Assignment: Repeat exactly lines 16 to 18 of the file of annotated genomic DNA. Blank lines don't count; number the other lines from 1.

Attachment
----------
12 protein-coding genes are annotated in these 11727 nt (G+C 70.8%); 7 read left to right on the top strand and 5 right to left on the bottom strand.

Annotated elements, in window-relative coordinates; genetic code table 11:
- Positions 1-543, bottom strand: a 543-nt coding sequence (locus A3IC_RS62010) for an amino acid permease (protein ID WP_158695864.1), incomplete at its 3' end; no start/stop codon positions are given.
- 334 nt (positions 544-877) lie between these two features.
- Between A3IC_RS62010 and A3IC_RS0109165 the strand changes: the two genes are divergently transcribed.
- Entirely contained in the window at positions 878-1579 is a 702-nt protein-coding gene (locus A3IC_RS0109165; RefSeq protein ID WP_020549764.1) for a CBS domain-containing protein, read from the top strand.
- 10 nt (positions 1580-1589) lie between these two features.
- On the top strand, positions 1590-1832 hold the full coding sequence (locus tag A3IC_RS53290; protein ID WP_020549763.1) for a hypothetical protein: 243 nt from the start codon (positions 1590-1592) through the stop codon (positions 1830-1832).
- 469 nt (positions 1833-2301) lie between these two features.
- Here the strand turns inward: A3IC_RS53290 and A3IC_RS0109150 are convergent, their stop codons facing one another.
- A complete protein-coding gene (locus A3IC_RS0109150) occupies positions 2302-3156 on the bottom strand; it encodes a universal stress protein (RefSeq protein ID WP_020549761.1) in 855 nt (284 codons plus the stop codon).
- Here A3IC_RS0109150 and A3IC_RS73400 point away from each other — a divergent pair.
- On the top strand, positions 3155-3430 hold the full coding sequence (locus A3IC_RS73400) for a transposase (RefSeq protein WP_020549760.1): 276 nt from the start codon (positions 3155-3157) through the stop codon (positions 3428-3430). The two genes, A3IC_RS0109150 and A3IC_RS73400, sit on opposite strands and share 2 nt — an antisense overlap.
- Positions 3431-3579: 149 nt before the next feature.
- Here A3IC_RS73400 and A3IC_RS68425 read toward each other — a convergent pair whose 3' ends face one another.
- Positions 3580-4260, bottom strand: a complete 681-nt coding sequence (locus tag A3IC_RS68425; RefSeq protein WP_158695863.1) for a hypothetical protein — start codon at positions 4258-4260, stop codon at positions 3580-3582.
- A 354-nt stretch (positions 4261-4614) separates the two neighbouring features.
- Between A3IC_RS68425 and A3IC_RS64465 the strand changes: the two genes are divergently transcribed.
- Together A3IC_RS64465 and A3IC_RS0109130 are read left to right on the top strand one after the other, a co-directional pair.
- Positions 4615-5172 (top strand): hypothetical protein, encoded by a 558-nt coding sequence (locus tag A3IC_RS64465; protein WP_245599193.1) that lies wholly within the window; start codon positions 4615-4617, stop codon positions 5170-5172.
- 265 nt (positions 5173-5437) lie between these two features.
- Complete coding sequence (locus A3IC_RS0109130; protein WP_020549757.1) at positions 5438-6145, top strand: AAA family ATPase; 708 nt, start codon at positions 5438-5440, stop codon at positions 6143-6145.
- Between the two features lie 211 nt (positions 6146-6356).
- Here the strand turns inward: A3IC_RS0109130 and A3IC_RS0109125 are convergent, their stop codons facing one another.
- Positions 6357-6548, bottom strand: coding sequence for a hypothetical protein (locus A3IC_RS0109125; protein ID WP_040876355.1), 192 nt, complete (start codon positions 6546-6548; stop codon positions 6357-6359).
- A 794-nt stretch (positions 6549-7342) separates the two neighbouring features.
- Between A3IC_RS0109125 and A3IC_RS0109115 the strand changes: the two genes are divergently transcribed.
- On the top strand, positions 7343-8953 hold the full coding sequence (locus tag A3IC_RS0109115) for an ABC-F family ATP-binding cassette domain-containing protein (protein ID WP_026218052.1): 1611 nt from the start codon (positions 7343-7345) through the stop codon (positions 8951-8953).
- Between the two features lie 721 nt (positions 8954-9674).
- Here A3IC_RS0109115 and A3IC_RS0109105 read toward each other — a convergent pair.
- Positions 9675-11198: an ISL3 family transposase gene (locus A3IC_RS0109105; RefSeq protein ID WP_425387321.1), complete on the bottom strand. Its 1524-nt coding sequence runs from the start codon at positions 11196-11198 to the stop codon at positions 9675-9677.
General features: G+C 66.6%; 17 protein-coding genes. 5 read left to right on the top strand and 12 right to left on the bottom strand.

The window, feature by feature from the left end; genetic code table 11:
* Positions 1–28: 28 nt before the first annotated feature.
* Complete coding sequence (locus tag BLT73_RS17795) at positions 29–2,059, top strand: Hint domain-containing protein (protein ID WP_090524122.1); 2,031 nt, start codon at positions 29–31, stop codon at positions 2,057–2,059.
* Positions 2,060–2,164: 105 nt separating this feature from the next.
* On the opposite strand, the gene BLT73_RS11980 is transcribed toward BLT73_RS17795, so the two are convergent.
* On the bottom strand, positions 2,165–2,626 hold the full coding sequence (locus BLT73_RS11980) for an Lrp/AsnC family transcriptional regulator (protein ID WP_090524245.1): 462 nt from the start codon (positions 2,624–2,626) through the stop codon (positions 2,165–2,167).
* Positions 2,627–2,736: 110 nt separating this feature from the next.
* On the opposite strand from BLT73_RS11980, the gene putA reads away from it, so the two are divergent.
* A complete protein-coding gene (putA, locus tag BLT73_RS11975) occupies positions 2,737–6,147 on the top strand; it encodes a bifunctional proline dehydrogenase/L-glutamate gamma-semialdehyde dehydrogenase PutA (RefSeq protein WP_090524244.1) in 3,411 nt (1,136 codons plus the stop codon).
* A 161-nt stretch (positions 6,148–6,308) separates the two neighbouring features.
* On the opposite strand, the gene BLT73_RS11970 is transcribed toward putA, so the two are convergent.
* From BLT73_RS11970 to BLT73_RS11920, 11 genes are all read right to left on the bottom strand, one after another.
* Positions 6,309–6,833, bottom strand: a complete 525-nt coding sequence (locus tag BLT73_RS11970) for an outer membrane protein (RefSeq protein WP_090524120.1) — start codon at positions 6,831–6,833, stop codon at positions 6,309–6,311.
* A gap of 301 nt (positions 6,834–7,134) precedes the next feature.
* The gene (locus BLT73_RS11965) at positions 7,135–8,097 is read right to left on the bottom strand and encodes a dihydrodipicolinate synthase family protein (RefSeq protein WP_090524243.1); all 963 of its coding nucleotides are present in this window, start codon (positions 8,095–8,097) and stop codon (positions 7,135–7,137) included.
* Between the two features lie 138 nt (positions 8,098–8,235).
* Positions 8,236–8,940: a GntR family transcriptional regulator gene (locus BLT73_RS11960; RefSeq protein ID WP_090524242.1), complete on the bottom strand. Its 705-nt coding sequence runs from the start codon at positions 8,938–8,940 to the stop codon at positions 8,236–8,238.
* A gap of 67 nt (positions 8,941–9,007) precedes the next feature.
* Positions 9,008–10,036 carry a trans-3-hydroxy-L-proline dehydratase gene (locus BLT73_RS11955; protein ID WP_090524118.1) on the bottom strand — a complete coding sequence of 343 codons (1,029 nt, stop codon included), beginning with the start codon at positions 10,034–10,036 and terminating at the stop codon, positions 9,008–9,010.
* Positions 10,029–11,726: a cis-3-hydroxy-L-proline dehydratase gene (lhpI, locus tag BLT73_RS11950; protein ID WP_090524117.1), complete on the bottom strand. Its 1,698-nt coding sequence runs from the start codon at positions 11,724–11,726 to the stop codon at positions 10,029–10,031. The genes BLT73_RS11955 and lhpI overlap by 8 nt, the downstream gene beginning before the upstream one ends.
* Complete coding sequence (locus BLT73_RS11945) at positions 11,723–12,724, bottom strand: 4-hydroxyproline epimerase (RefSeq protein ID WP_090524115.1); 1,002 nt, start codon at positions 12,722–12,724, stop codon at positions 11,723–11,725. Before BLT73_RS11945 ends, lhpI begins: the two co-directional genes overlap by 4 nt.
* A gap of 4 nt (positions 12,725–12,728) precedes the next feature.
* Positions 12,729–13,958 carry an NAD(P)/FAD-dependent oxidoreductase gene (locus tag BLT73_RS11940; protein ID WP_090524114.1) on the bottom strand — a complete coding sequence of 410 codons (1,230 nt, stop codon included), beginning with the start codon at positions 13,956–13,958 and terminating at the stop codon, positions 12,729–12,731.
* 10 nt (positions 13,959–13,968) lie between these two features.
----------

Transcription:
- Positions 3580-4260, bottom strand: a complete 681-nt coding sequence (locus tag A3IC_RS68425; RefSeq protein WP_158695863.1) for a hypothetical protein — start codon at positions 4258-4260, stop codon at positions 3580-3582.
- A 354-nt stretch (positions 4261-4614) separates the two neighbouring features.
- Between A3IC_RS68425 and A3IC_RS64465 the strand changes: the two genes are divergently transcribed.